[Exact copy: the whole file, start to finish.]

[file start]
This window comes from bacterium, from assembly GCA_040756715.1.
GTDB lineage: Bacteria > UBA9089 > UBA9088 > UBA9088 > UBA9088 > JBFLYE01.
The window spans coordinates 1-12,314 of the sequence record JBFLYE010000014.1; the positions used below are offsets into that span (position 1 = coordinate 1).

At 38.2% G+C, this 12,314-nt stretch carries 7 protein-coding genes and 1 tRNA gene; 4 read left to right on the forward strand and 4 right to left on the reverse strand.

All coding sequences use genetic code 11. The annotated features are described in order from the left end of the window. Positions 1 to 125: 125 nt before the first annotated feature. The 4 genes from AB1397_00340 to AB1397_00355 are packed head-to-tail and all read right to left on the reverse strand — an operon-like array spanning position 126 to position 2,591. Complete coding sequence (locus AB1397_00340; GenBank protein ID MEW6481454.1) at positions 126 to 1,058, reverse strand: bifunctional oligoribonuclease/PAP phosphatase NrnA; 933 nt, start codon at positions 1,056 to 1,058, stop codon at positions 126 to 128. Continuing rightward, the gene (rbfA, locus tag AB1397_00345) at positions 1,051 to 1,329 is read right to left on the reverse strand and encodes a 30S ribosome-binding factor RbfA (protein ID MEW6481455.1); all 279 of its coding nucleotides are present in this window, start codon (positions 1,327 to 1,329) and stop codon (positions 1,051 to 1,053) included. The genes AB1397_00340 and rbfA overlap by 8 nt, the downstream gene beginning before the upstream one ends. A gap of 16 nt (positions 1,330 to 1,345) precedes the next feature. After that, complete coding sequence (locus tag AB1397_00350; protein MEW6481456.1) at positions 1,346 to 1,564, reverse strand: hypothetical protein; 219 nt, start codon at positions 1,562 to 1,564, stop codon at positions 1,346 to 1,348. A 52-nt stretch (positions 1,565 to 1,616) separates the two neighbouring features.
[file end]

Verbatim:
This window comes from bacterium, from assembly GCA_040756715.1.
GTDB lineage: Bacteria > UBA9089 > UBA9088 > UBA9088 > UBA9088 > JBFLYE01.
The window spans coordinates 1-12,314 of the sequence record JBFLYE010000014.1; the positions used below are offsets into that span (position 1 = coordinate 1).

At 38.2% G+C, this 12,314-nt stretch carries 7 protein-coding genes and 1 tRNA gene; 4 read left to right on the forward strand and 4 right to left on the reverse strand.

All coding sequences use genetic code 11. The annotated features are described in order from the left end of the window. Positions 1 to 125: 125 nt before the first annotated feature. The 4 genes from AB1397_00340 to AB1397_00355 are packed head-to-tail and all read right to left on the reverse strand — an operon-like array spanning position 126 to position 2,591. Complete coding sequence (locus AB1397_00340; GenBank protein ID MEW6481454.1) at positions 126 to 1,058, reverse strand: bifunctional oligoribonuclease/PAP phosphatase NrnA; 933 nt, start codon at positions 1,056 to 1,058, stop codon at positions 126 to 128. Continuing rightward, the gene (rbfA, locus tag AB1397_00345) at positions 1,051 to 1,329 is read right to left on the reverse strand and encodes a 30S ribosome-binding factor RbfA (protein ID MEW6481455.1); all 279 of its coding nucleotides are present in this window, start codon (positions 1,327 to 1,329) and stop codon (positions 1,051 to 1,053) included. The genes AB1397_00340 and rbfA overlap by 8 nt, the downstream gene beginning before the upstream one ends. A gap of 16 nt (positions 1,330 to 1,345) precedes the next feature. After that, complete coding sequence (locus tag AB1397_00350; protein MEW6481456.1) at positions 1,346 to 1,564, reverse strand: hypothetical protein; 219 nt, start codon at positions 1,562 to 1,564, stop codon at positions 1,346 to 1,348. A 52-nt stretch (positions 1,565 to 1,616) separates the two neighbouring features.